14/06/2018 – The Court of Justice of the European Union (CJEU) published a judgment in Case C-44/17, Scotch Whisky Association v Michael Klotz

thumb european court of justiceOn 7 June, the Court of Justice of the European Union (CJEU) published an interesting judgement in Case C-44/17. Following the action initiated in Germany by the Scotch Whisky Association (SWA), the Court of Hamburg had asked the CJEU to interpret EU legislation on GIs spirit drinks (Regulation (EC) No 110/2008), in particular with respect to the depth of “evocation”. The case opposes the SWA and a distillery located in Germany, which produces and markets whisky under the designation “Glen Buchenbach”. The product’s label also indicates “German product”. The SWA considers that the use of the term “Glen”, in connection with whisky, infringes the GI “Scotch Whisky” as it is liable to cause consumers to make an inappropriate connection to the GI. “Glen” in fact is widely used in Scotland to refer to “valley” and is an element of the trade mark of Scotch Whisky producers.

With respect to the concept of evocation, which is a powerful tool to protect GIs against the exploitation of their reputation and other practices which aim at establishing a connection between the products sold and GIs, the main elements of the judgement are:

  • The “conceptual” proximity between a GI and the contested name can result in an evocation. This has to be evaluated by national courts, taking into account the fact that an average European consumer, who is reasonably well informed and observant and circumspect, when confronted with the name at issue, the image triggered in his mind is that of the product whose indication is protected. This is the first case which puts it beyond doubt that evocation can exist even where the name at issue is not similar phonetically or visually to the GI.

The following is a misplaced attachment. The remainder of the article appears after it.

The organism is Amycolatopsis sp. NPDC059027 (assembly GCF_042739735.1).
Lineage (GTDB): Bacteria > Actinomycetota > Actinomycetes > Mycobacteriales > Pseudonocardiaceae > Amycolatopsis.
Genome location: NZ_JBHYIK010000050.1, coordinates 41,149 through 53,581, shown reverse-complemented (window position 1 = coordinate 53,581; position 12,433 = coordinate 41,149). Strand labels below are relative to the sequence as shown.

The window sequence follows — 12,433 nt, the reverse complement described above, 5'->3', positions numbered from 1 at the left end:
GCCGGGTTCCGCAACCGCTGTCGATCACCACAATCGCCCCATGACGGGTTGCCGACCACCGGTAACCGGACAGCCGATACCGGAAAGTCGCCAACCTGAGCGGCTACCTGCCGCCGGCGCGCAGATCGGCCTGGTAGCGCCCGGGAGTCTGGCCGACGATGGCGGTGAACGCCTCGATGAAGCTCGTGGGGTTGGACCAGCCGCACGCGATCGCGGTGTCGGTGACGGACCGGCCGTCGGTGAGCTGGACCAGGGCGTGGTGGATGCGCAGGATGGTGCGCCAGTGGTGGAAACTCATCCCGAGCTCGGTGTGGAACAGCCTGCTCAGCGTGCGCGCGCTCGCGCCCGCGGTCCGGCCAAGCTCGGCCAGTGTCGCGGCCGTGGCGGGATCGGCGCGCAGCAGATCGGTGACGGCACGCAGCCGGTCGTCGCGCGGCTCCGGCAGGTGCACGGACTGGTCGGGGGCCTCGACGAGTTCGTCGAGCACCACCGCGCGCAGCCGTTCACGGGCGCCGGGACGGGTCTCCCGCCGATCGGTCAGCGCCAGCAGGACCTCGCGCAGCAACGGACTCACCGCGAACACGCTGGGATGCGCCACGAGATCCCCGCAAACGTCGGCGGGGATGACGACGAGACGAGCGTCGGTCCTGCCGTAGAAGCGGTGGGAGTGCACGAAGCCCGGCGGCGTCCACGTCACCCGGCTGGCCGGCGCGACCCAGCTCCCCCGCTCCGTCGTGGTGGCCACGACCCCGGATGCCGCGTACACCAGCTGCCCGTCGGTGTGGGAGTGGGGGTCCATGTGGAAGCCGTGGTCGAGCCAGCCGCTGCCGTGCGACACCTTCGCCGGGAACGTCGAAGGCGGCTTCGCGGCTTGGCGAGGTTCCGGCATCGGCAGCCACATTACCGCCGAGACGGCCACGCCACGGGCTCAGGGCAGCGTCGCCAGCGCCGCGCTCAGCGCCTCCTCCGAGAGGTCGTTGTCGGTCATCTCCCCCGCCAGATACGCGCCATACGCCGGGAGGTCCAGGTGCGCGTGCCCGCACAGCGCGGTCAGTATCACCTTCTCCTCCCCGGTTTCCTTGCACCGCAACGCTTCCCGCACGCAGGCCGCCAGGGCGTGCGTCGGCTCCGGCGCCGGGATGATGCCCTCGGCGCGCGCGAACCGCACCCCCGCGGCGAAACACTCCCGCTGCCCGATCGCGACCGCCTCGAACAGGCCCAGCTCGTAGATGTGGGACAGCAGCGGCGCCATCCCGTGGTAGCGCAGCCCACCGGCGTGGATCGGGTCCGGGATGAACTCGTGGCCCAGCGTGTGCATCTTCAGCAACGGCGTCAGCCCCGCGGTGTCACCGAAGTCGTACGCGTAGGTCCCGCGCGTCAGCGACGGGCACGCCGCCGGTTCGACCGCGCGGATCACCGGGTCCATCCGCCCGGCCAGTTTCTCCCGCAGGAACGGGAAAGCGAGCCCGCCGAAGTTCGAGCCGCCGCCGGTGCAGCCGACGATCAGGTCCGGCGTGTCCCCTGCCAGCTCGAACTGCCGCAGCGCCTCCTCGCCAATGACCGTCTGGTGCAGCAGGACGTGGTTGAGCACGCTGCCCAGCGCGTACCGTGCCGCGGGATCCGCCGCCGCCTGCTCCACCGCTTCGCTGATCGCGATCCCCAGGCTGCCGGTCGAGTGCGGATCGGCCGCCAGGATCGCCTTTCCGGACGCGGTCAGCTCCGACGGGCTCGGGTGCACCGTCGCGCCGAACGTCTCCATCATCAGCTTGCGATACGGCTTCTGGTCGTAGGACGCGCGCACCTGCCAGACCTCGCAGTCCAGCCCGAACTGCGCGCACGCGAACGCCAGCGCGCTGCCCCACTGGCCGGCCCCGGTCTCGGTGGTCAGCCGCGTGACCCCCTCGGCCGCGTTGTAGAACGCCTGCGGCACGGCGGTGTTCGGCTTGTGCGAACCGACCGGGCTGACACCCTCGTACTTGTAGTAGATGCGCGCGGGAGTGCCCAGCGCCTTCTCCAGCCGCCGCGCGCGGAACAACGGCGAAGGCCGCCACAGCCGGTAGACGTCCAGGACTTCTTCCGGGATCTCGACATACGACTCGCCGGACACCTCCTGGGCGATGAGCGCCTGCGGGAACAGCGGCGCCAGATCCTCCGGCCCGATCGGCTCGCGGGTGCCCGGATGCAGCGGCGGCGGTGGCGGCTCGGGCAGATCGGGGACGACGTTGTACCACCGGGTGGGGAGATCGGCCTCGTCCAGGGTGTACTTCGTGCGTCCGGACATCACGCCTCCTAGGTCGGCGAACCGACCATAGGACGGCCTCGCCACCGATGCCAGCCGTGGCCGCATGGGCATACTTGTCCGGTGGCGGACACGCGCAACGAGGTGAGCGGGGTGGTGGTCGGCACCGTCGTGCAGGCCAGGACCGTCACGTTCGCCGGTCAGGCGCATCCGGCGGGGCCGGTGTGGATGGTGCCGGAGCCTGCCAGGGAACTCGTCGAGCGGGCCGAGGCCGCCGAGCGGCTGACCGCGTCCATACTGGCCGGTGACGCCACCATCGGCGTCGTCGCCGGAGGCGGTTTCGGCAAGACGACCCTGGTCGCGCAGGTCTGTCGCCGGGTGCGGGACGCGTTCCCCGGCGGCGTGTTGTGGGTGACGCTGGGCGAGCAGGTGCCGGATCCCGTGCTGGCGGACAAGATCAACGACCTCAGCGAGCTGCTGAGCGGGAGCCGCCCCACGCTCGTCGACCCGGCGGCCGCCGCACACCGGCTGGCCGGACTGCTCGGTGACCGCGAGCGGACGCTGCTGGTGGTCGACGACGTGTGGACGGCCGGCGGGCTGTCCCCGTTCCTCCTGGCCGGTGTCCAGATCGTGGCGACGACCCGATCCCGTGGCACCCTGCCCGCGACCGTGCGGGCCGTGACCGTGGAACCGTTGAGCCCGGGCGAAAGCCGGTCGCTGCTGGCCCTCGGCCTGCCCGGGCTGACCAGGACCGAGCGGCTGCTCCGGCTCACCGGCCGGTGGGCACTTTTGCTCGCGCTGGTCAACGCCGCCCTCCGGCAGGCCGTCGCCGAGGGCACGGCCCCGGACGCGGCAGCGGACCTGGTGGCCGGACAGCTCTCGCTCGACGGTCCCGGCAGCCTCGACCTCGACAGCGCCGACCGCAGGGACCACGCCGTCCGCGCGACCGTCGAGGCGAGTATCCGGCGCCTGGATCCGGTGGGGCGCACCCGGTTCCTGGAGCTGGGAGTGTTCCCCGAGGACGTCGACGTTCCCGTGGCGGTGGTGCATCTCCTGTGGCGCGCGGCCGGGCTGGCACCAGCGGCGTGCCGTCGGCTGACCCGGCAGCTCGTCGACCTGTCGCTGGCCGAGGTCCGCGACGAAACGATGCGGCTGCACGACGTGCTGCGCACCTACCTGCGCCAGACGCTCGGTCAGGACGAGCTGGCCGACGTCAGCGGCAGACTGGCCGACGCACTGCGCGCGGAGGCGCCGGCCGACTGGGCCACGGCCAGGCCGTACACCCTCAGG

• The indication of the true origin of the good at issue does not exclude automatically the evocation of a GI.

As a result, in the present case, the German court will have to determine whether an average European consumer thinks directly about the GI “Scotch Whisky” when he is confronted with a comparable product bearing the name “Glen” (“Glen Buchenbach” whisky).

See the judgement full text and the press release   


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For more information about GIs & Enforcement see the category “Enforcement” in the section Policy and Advocacy


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